The Fundamentals of Refugee Law in Canada Today

Published On: June 22, 2020

What laws govern refugee status in Canada?

The primary law on Canadian immigration and refugee matters is the Immigration and Refugee Protection Act, (IRPA, 2002).  

This Act focuses on the area of law related to the entry of foreign nationals into Canada, their rights and responsibilities, and the conditions of their stay and exit. 

What is a refugee?

It is an international human right to have the right to asylum from persecution. This is guaranteed by the 1951 Convention relating to the Status of Refugees.

A refugee is a person: (as stated in the 1951 Convention)

who is outside his or her home country and who has a well-founded fear of being persecuted for reasons of race, religion, nationality, membership of a particular social group, or political opinion. They are not able to return home.

A refugee is different from an immigrant. An immigrant chooses to settle permanently in another country. Refugees are forced to flee.

Today, Canada is seen as a global leader concerning refugee protection.  Canada was one of the first countries to set out guidelines for protecting refugee women, taking active actions at a global level in this regard.

What are the refugee programs in Canada?

Across Canada, there are two main resettlement programs in operation. These cover two categories namely;

  • Government-assisted refugees, who receive support on their arrival from the government.
  • Privately sponsored refugees, who receive support from private groups.

How to Qualify for Refugee Resettlement in Canada?

To qualify for resettlement in Canada, you must:

  • Be recognized as a refugee, as defined in the Canadian regulations
  • People are not eligible to claim if they have:
    • been convicted of serious criminal offences or
    • had previous refugee claims denied by Canada.
  • Are considered capable of becoming permanently established in Canada
  • Have no other reasonable prospects – that is you can’t go to your home country safely
  • Be supported financially, either by the government or by a private group.

What is the process for Refugee Asylum in Canada?

The United Nations Refugee Agency (UNHCR), along with private Canadian sponsors and/or the Canadian Government, identifies refugees for resettlement. 

Private sponsors across the country can help resettle refugees to Canada. Private sponsors have entered into signed sponsorship agreements with the Government of Canada to help support refugees. 

Sponsorship Agreement Holders can sponsor refugees directly, or work with others in the community to do so.

How is a refugee supported to settle in Canada?

The Government of Canada works with many partners and stakeholders to provide many types of settlement services to refugees in and coming into Canada. These services provide essential support and income support to help refugees adjust to life in Canada.

The Resettlement Assistance Program also provides services during the first four to six weeks after refugees get to Canada:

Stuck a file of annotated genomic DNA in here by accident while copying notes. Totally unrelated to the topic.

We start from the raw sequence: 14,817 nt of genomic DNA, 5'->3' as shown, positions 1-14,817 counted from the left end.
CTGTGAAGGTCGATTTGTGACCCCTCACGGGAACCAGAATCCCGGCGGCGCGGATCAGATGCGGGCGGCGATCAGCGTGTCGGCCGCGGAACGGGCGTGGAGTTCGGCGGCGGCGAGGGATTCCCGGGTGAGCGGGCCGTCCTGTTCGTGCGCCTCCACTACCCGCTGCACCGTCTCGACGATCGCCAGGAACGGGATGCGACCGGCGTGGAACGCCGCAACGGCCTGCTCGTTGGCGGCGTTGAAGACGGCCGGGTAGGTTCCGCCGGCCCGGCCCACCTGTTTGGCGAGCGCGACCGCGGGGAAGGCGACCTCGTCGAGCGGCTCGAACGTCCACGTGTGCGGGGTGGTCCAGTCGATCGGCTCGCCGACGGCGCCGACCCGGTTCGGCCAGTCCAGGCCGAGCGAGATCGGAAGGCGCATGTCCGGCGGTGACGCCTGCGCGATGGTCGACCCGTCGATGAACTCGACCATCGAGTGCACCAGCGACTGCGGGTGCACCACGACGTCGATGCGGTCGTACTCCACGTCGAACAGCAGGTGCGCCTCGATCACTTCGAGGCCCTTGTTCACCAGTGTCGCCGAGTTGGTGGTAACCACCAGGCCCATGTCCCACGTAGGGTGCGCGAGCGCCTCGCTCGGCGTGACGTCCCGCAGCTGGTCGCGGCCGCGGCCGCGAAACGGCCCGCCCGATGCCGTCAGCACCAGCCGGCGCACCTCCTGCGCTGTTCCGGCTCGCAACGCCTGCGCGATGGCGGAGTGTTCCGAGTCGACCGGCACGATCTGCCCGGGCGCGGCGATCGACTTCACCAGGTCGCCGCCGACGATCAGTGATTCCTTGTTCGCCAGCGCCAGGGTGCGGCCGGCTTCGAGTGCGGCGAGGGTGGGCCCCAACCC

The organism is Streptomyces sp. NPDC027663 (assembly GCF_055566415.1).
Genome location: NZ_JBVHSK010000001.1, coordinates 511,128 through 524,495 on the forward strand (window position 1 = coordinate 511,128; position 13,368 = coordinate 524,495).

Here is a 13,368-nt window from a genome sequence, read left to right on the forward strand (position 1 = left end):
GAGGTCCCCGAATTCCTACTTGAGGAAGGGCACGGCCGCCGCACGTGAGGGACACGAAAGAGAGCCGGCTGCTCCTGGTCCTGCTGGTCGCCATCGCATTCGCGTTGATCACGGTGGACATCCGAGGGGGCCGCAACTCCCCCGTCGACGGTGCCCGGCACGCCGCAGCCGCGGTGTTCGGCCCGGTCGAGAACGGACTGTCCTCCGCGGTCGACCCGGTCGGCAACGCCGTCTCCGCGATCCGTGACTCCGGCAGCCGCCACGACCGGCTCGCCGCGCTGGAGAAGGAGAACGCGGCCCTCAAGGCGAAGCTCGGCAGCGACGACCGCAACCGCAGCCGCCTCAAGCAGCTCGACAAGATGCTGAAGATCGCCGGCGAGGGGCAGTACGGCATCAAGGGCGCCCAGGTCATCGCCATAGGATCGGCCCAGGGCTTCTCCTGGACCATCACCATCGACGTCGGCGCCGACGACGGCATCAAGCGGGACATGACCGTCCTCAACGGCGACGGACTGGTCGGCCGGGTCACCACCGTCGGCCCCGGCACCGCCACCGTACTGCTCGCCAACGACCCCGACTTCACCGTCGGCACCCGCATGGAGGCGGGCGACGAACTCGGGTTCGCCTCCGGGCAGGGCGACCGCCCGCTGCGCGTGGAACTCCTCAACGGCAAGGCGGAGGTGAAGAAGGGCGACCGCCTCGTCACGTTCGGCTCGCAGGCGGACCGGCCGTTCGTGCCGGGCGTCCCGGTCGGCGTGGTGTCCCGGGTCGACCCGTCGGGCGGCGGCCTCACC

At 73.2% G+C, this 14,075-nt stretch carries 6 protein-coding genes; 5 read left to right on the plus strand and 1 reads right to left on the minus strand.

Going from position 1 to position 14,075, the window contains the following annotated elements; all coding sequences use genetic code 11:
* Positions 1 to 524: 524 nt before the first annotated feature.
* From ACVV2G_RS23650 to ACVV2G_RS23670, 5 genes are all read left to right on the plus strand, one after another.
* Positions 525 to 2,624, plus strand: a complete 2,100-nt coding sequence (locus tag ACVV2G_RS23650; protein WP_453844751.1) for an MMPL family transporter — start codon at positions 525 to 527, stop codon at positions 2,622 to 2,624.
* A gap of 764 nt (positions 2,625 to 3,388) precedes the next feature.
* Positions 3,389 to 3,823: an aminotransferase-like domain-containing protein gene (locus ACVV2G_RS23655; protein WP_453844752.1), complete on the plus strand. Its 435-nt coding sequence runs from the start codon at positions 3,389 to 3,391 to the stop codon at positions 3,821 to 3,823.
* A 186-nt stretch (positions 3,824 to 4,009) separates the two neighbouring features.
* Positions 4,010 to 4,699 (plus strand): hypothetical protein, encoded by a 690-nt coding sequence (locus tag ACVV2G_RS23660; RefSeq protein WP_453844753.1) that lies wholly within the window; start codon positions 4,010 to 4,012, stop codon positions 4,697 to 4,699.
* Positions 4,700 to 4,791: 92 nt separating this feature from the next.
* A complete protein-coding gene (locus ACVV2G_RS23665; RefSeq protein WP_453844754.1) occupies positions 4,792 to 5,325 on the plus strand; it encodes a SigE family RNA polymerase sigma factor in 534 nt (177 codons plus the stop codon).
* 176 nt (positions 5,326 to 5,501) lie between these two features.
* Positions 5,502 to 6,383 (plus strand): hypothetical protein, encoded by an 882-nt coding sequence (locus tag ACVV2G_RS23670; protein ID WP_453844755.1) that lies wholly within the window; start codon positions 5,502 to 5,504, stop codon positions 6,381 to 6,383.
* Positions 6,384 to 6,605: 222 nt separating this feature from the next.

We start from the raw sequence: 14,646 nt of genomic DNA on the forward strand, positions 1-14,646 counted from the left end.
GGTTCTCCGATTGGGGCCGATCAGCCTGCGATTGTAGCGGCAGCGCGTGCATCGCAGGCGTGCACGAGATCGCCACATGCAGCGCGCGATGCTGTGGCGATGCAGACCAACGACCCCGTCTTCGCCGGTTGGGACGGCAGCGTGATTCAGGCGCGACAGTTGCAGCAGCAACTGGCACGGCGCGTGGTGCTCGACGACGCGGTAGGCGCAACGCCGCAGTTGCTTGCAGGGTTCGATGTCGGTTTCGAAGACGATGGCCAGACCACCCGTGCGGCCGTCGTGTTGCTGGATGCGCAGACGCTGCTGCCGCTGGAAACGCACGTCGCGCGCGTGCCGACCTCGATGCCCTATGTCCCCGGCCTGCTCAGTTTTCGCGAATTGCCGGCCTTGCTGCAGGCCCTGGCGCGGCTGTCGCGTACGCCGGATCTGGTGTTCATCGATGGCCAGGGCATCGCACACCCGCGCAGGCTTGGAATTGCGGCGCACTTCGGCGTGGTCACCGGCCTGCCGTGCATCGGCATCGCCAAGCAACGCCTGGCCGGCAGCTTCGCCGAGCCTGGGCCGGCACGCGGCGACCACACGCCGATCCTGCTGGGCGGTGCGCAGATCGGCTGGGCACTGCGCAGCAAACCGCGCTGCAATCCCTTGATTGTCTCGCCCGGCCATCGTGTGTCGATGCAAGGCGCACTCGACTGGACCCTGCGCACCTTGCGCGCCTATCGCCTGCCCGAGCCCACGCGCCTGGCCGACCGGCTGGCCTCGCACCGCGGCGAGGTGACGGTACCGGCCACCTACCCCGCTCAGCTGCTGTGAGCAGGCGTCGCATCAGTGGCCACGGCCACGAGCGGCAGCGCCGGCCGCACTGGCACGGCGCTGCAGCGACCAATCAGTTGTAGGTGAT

• welcoming at the airport or other port of entry
  • helping to find a temporary place to live
  • helping to find a permanent place to live
  • assessing their needs
  • information and help to get to know Canada, and
  • information and referrals to other federal. provincial programs as well as other settlement services.

A requirement for any private sponsors is that they must provide financial and emotional support to any refugees they sponsor, for the duration of the sponsorship period or until such time that the refugee can support themselves if this happens earlier.

Current Canadian Refugee Status: Growing Numbers 

A further key aspect of Canadian refugee practices is the Safe Third Country Agreement, between the United States and Canada.  

This is a bilateral agreement which restricts asylum seekers from making claims for protection in Canada if they are living in or pass through the US, deemed a safe country for refugees. The agreement is only in effect at official ports of entry, driving asylum seekers to cross irregularly at unofficial border points to claim asylum.

Over the past two years, it has been recorded that more than 42,000 asylum seekers have entered Canada through unauthorized points of entry.

The Canadian Auditor-General reported that these increasing numbers has contributed to wait time for a decision on a refugee claim to rise to 24 months by the end of 2018 – with 71,000 claimants in the queue. This could rise to five years by 2024 the Canadian Auditor General claims if changes aren’t made to the process and the number of new asylum claimants stays at 50,000 a year.

Contributing factors to these delays it was reported included inefficiencies, such as a reliance on paper instead of electronic files, and increasing asylum entries and applications all influenced the long wait time and large backlog.

COVID-19 Pandemic Impact

Along with many other countries, the Canadian Government announced that with its partners at the United Nations Refugee Agency (UNHCR) and the International Organization for Migration, the Canadian Government has temporarily paused the refugee resettlement programs impacted by the travel restrictions due to COVID-19 pandemic in March 2020.  

To learn more on Canadian Refugee laws, procedures and process, join Ashton’s Certificate in Refugee Class Immigration Law:


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